Marcos Salaverria inhabits Lewes past with an enthusiasm he hopes is infectious
Spend a little time with Marcos Salaverria, and you’ll see how captivating the past can be, especially if the talkative director of education for the Lewes Historical Society is in costume.
He learned when he was 8 years old and met “George Washington” that a personal interaction with history creates a lasting impression, and that’s his goal when engaging LHS visitors young and old. But Salaverria is particularly focused on creating interactive programs for students.
Since joining the historical society last August, he’s worked steadily on increasing visits to its complex, with a goal of doubling past attendance. And as of early summer he was on track to succeed: At that time, Salaverria had hosted 500 students at special events and expected to draw an additional 500 through fall, exceeding the 600 who attended in 2014. In addition, he’s willing to take Lewes history on the road by visiting schools.
A Sound Strategy
Underwater surveys, and the subsequent building and operation of offshore energy facilities, would create an earful for marine mammals. But some wonder: Is the cacophony safe — and is it worth the potential cost to habitats?
By Laura Dattaro
From the July 2015 issue
The waters off the East Coast today, much like the land itself two centuries ago, are poised for industrialization. In January, the U.S. Department of the Interior proposed opening up areas from Virginia to Georgia for new oil and gas production, a move that could affect ecosystems and economies up and down the Eastern Seaboard. At the same time, the Obama administration is pushing for offshore wind farms from Maine to Georgia, with areas off Delaware, Rhode Island, Massachusetts, Maryland, and Virginia already leased to wind companies.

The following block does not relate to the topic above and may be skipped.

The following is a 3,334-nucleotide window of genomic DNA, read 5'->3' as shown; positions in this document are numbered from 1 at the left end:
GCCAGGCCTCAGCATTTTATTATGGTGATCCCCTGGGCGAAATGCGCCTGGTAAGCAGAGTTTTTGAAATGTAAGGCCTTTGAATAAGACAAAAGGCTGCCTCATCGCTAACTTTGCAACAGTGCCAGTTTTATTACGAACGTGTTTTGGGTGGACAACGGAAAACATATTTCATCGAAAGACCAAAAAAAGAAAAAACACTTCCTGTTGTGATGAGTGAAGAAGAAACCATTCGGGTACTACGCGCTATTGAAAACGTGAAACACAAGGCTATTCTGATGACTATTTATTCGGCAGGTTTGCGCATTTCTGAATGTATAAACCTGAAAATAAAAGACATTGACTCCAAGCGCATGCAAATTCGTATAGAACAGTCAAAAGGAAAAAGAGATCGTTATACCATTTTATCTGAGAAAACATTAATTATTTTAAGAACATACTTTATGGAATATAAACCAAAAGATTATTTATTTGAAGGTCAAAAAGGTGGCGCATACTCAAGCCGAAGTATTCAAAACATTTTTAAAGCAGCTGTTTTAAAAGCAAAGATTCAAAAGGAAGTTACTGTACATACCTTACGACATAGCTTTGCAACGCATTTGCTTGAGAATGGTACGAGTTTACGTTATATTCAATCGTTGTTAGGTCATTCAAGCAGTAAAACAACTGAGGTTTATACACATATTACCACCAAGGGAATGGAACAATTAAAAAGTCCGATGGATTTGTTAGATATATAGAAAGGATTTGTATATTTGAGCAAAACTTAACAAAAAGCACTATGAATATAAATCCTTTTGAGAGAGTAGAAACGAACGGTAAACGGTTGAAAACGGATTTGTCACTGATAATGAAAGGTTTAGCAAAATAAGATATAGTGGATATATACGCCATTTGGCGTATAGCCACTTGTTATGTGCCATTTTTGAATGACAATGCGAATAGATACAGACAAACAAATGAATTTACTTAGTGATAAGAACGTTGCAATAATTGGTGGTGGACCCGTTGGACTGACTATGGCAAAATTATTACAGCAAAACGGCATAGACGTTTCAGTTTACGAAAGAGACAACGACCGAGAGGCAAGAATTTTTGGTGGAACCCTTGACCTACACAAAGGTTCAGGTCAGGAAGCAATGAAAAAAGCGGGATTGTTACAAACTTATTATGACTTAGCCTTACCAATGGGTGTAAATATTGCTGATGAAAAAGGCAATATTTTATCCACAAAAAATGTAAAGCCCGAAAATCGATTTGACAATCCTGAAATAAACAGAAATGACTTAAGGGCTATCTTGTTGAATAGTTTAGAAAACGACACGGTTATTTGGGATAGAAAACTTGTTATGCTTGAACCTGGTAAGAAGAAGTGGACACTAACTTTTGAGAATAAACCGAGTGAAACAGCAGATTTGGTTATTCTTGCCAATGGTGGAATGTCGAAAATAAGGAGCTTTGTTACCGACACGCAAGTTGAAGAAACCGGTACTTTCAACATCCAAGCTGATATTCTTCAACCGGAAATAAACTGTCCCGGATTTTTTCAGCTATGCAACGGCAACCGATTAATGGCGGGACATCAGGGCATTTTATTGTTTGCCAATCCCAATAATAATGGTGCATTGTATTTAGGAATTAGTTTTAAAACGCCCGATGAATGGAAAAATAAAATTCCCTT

With all of that development comes many environmental risks, including one that’s easy for humans to miss: sound. As on land, construction underwater is a noisy process, and that noise can present problems for the marine mammals, fish, and turtles that use sound to navigate through their watery world.
Footloose on the Fourth
For 50 years, Lewes’s Doo Dah Parade has marched to its own idiosyncratic beat
One summer day in the mid ’60s, the Shockley, Hudson and Hoenen families were enjoying their traditional Fourth of July get-together at the Hoenen house on Chestnut Street in Lewes. Well, the adults were having fun, but the kids, facing hours before the fireworks were to start, were bored.
“It was one of those years that Lewes hadn’t arranged any children’s activities downtown,” saysEd Shockley, who was around 12 or 13 at the time. “There weren’t any sack races or pie-eating contests. The kids were getting restless.”
Suddenly, moms Carolyn Shockley and Phyllis Hoenen came up with an idea. “We trimmed a tree with red, white and blue crepe paper,” says Phyllis, who still lives in the same Chestnut Street home. “We took speakers off the walls and put them by the door, turned the Sousa music up loud and the kids marched around, banging on pots and pans.”